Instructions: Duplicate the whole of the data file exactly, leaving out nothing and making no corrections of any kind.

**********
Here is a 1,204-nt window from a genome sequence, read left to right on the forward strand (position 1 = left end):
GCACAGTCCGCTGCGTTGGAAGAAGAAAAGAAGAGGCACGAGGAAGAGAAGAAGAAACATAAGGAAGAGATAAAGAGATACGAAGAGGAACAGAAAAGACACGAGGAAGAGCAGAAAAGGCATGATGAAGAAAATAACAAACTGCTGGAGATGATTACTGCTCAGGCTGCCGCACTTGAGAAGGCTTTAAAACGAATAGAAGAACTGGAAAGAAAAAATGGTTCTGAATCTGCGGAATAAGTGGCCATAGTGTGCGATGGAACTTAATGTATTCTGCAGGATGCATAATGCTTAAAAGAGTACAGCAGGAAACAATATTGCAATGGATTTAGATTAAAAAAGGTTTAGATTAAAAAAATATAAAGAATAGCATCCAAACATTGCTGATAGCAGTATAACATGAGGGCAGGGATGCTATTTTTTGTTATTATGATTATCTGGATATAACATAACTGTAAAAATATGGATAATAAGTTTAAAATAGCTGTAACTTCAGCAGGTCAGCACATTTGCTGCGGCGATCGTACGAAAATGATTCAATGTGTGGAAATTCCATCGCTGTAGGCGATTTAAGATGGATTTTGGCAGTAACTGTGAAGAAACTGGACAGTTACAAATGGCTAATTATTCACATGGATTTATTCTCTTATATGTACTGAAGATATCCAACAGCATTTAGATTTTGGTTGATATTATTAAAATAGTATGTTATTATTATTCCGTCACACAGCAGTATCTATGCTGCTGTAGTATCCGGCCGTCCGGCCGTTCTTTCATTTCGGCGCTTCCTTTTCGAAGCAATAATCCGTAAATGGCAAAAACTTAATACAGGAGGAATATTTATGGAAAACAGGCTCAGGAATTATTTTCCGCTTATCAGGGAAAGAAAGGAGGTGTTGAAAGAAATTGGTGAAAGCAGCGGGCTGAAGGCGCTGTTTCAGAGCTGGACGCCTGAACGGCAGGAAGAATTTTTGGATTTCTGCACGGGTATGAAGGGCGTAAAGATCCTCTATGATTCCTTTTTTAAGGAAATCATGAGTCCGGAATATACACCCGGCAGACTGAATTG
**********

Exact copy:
Here is a 1,204-nt window from a genome sequence, read left to right on the forward strand (position 1 = left end):
GCACAGTCCGCTGCGTTGGAAGAAGAAAAGAAGAGGCACGAGGAAGAGAAGAAGAAACATAAGGAAGAGATAAAGAGATACGAAGAGGAACAGAAAAGACACGAGGAAGAGCAGAAAAGGCATGATGAAGAAAATAACAAACTGCTGGAGATGATTACTGCTCAGGCTGCCGCACTTGAGAAGGCTTTAAAACGAATAGAAGAACTGGAAAGAAAAAATGGTTCTGAATCTGCGGAATAAGTGGCCATAGTGTGCGATGGAACTTAATGTATTCTGCAGGATGCATAATGCTTAAAAGAGTACAGCAGGAAACAATATTGCAATGGATTTAGATTAAAAAAGGTTTAGATTAAAAAAATATAAAGAATAGCATCCAAACATTGCTGATAGCAGTATAACATGAGGGCAGGGATGCTATTTTTTGTTATTATGATTATCTGGATATAACATAACTGTAAAAATATGGATAATAAGTTTAAAATAGCTGTAACTTCAGCAGGTCAGCACATTTGCTGCGGCGATCGTACGAAAATGATTCAATGTGTGGAAATTCCATCGCTGTAGGCGATTTAAGATGGATTTTGGCAGTAACTGTGAAGAAACTGGACAGTTACAAATGGCTAATTATTCACATGGATTTATTCTCTTATATGTACTGAAGATATCCAACAGCATTTAGATTTTGGTTGATATTATTAAAATAGTATGTTATTATTATTCCGTCACACAGCAGTATCTATGCTGCTGTAGTATCCGGCCGTCCGGCCGTTCTTTCATTTCGGCGCTTCCTTTTCGAAGCAATAATCCGTAAATGGCAAAAACTTAATACAGGAGGAATATTTATGGAAAACAGGCTCAGGAATTATTTTCCGCTTATCAGGGAAAGAAAGGAGGTGTTGAAAGAAATTGGTGAAAGCAGCGGGCTGAAGGCGCTGTTTCAGAGCTGGACGCCTGAACGGCAGGAAGAATTTTTGGATTTCTGCACGGGTATGAAGGGCGTAAAGATCCTCTATGATTCCTTTTTTAAGGAAATCATGAGTCCGGAATATACACCCGGCAGACTGAATTG